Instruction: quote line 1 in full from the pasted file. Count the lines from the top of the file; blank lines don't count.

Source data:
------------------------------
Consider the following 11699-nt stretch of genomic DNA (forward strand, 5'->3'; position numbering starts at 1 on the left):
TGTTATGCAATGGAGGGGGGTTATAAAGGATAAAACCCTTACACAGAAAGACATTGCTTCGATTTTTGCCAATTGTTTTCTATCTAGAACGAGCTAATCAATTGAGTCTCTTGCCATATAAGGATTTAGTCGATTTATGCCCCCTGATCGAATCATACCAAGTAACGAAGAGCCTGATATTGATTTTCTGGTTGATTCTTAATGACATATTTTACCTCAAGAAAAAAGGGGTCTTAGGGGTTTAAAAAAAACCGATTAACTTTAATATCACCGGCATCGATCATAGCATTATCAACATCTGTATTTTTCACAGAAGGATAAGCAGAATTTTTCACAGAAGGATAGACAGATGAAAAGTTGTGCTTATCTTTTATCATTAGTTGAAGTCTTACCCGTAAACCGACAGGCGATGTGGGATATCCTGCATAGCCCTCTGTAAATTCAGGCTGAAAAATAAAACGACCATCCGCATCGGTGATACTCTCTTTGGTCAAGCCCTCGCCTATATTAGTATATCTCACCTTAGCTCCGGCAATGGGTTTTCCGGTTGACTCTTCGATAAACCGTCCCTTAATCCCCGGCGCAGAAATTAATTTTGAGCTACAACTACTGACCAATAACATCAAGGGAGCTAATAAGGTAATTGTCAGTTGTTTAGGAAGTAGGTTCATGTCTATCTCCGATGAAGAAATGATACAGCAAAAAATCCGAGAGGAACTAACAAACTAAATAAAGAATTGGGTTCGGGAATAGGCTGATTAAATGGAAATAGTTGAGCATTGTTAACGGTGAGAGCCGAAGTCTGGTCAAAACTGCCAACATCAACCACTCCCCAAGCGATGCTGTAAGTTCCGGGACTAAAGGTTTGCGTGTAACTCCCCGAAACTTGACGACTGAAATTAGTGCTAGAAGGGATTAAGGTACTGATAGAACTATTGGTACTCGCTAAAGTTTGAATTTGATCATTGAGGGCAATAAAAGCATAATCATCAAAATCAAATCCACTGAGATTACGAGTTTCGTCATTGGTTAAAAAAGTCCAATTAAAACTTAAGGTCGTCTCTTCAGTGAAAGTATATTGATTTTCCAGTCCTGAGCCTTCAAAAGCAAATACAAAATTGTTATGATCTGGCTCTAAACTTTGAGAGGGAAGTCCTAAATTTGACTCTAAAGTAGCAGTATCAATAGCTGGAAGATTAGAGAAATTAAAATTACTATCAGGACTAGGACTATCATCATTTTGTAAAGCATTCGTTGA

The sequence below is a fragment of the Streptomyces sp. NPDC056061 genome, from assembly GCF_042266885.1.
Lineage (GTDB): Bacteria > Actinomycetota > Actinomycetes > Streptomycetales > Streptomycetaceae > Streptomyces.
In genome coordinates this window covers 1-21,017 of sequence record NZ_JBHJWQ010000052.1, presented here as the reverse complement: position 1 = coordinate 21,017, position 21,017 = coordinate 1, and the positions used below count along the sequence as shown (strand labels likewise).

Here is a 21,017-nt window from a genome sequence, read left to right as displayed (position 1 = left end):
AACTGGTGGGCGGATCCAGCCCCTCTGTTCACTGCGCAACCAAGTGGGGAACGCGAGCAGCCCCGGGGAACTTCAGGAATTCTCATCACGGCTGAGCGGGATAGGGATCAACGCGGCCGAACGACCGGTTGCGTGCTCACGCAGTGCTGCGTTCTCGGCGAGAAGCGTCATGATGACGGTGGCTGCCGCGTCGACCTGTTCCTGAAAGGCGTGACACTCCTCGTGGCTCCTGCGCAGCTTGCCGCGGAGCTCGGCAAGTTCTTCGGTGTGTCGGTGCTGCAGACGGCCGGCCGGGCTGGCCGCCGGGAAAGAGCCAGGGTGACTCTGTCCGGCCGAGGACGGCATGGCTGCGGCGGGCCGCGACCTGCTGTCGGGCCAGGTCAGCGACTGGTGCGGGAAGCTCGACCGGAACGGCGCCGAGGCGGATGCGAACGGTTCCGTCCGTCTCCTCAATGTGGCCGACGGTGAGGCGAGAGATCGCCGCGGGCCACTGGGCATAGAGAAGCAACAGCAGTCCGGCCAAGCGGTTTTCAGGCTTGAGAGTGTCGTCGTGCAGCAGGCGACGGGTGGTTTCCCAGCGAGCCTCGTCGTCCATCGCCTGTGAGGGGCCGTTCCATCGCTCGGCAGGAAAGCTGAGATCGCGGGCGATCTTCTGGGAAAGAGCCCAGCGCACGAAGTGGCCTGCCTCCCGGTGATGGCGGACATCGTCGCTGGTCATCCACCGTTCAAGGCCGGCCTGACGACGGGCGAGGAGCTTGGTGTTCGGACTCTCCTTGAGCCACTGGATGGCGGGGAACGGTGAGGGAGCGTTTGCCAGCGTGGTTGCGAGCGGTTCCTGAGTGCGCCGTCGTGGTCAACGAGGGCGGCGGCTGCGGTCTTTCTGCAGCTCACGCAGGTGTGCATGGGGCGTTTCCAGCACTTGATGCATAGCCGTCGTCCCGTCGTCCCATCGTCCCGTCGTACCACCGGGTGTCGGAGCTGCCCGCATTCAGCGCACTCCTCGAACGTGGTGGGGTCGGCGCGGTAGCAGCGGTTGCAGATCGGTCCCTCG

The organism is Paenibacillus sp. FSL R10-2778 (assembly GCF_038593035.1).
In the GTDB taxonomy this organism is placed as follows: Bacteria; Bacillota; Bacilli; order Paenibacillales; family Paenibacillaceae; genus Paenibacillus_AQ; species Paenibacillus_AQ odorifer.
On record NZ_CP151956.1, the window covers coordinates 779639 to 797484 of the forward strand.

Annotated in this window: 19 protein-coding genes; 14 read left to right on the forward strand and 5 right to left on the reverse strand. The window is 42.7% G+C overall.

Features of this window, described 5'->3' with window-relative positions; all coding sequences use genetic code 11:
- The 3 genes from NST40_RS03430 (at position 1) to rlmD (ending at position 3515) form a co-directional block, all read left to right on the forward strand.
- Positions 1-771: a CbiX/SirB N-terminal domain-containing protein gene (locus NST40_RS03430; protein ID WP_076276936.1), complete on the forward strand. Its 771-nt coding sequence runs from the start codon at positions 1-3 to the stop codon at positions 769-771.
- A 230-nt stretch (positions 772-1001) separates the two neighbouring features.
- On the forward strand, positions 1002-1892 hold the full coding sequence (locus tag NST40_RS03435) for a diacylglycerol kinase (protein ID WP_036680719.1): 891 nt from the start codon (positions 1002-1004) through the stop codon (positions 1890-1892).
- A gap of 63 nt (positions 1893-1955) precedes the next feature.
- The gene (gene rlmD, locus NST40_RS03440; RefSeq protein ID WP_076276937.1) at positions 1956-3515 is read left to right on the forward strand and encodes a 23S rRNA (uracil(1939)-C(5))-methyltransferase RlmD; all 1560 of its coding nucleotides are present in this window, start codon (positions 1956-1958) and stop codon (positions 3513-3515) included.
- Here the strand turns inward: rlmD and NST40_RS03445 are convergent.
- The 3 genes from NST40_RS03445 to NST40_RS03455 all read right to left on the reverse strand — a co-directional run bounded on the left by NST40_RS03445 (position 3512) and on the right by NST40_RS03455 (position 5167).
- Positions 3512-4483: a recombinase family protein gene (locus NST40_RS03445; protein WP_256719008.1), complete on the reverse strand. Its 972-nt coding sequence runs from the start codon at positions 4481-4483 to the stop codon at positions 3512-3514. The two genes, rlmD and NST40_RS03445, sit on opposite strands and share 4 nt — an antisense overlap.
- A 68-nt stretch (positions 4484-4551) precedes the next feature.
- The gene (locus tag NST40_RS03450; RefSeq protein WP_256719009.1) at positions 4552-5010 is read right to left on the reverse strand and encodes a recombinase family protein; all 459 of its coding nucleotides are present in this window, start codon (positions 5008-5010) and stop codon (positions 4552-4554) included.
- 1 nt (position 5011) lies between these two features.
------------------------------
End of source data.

Consider the following 11699-nt stretch of genomic DNA (forward strand, 5'->3'; position numbering starts at 1 on the left):